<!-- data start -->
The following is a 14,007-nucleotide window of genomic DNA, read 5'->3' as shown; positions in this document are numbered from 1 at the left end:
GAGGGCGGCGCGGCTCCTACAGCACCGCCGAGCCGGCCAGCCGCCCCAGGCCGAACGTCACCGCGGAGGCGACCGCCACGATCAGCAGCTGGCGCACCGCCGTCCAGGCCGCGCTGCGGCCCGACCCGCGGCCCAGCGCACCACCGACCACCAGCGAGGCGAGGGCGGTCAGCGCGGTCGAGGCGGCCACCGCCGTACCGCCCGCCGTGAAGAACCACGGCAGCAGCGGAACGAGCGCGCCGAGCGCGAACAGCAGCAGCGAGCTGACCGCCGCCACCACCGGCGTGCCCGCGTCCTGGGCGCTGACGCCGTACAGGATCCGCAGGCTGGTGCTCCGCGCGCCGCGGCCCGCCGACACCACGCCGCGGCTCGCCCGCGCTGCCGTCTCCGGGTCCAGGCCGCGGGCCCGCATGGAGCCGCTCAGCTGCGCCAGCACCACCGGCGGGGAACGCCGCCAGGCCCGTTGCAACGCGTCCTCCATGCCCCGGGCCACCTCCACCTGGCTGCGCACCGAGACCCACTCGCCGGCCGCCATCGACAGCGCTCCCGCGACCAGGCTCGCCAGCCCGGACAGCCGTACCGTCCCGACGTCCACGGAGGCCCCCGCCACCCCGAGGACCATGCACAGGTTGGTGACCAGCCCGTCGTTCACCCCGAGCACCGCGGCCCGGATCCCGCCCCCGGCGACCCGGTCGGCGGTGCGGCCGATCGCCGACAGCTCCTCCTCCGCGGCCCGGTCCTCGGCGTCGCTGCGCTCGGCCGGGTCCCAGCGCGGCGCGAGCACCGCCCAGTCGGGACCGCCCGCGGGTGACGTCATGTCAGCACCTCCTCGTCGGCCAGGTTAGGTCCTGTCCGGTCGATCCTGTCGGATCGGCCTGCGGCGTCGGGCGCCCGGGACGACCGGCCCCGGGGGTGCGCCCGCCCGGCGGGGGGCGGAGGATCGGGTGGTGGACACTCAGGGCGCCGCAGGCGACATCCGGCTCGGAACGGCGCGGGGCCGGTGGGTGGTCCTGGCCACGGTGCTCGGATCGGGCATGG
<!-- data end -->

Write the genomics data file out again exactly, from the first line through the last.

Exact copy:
The following is a 14,007-nucleotide window of genomic DNA, read 5'->3' as shown; positions in this document are numbered from 1 at the left end:
GAGGGCGGCGCGGCTCCTACAGCACCGCCGAGCCGGCCAGCCGCCCCAGGCCGAACGTCACCGCGGAGGCGACCGCCACGATCAGCAGCTGGCGCACCGCCGTCCAGGCCGCGCTGCGGCCCGACCCGCGGCCCAGCGCACCACCGACCACCAGCGAGGCGAGGGCGGTCAGCGCGGTCGAGGCGGCCACCGCCGTACCGCCCGCCGTGAAGAACCACGGCAGCAGCGGAACGAGCGCGCCGAGCGCGAACAGCAGCAGCGAGCTGACCGCCGCCACCACCGGCGTGCCCGCGTCCTGGGCGCTGACGCCGTACAGGATCCGCAGGCTGGTGCTCCGCGCGCCGCGGCCCGCCGACACCACGCCGCGGCTCGCCCGCGCTGCCGTCTCCGGGTCCAGGCCGCGGGCCCGCATGGAGCCGCTCAGCTGCGCCAGCACCACCGGCGGGGAACGCCGCCAGGCCCGTTGCAACGCGTCCTCCATGCCCCGGGCCACCTCCACCTGGCTGCGCACCGAGACCCACTCGCCGGCCGCCATCGACAGCGCTCCCGCGACCAGGCTCGCCAGCCCGGACAGCCGTACCGTCCCGACGTCCACGGAGGCCCCCGCCACCCCGAGGACCATGCACAGGTTGGTGACCAGCCCGTCGTTCACCCCGAGCACCGCGGCCCGGATCCCGCCCCCGGCGACCCGGTCGGCGGTGCGGCCGATCGCCGACAGCTCCTCCTCCGCGGCCCGGTCCTCGGCGTCGCTGCGCTCGGCCGGGTCCCAGCGCGGCGCGAGCACCGCCCAGTCGGGACCGCCCGCGGGTGACGTCATGTCAGCACCTCCTCGTCGGCCAGGTTAGGTCCTGTCCGGTCGATCCTGTCGGATCGGCCTGCGGCGTCGGGCGCCCGGGACGACCGGCCCCGGGGGTGCGCCCGCCCGGCGGGGGGCGGAGGATCGGGTGGTGGACACTCAGGGCGCCGCAGGCGACATCCGGCTCGGAACGGCGCGGGGCCGGTGGGTGGTCCTGGCCACGGTGCTCGGATCGGGCATGG